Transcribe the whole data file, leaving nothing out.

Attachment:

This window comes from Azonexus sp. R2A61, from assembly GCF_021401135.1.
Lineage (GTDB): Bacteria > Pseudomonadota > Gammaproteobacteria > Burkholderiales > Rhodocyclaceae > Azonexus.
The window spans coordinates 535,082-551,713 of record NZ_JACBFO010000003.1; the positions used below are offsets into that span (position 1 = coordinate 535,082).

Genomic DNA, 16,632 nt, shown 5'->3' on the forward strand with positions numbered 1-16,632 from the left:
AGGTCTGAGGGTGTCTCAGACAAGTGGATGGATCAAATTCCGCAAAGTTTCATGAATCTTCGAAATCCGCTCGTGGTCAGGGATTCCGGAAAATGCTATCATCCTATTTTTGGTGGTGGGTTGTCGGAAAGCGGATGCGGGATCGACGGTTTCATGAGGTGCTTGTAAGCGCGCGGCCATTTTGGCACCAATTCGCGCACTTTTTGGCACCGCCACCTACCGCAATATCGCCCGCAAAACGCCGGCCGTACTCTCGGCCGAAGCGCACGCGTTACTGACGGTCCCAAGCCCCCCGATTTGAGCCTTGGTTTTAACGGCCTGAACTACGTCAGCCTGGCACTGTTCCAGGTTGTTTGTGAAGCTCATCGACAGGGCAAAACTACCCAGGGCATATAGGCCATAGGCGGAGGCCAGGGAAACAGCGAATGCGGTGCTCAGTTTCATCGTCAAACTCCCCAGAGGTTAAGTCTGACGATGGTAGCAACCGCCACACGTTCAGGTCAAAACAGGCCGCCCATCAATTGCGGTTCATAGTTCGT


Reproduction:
This window comes from Azonexus sp. R2A61, from assembly GCF_021401135.1.
Lineage (GTDB): Bacteria > Pseudomonadota > Gammaproteobacteria > Burkholderiales > Rhodocyclaceae > Azonexus.
The window spans coordinates 535,082-551,713 of record NZ_JACBFO010000003.1; the positions used below are offsets into that span (position 1 = coordinate 535,082).

Genomic DNA, 16,632 nt, shown 5'->3' on the forward strand with positions numbered 1-16,632 from the left:
AGGTCTGAGGGTGTCTCAGACAAGTGGATGGATCAAATTCCGCAAAGTTTCATGAATCTTCGAAATCCGCTCGTGGTCAGGGATTCCGGAAAATGCTATCATCCTATTTTTGGTGGTGGGTTGTCGGAAAGCGGATGCGGGATCGACGGTTTCATGAGGTGCTTGTAAGCGCGCGGCCATTTTGGCACCAATTCGCGCACTTTTTGGCACCGCCACCTACCGCAATATCGCCCGCAAAACGCCGGCCGTACTCTCGGCCGAAGCGCACGCGTTACTGACGGTCCCAAGCCCCCCGATTTGAGCCTTGGTTTTAACGGCCTGAACTACGTCAGCCTGGCACTGTTCCAGGTTGTTTGTGAAGCTCATCGACAGGGCAAAACTACCCAGGGCATATAGGCCATAGGCGGAGGCCAGGGAAACAGCGAATGCGGTGCTCAGTTTCATCGTCAAACTCCCCAGAGGTTAAGTCTGACGATGGTAGCAACCGCCACACGTTCAGGTCAAAACAGGCCGCCCATCAATTGCGGTTCATAGTTCGT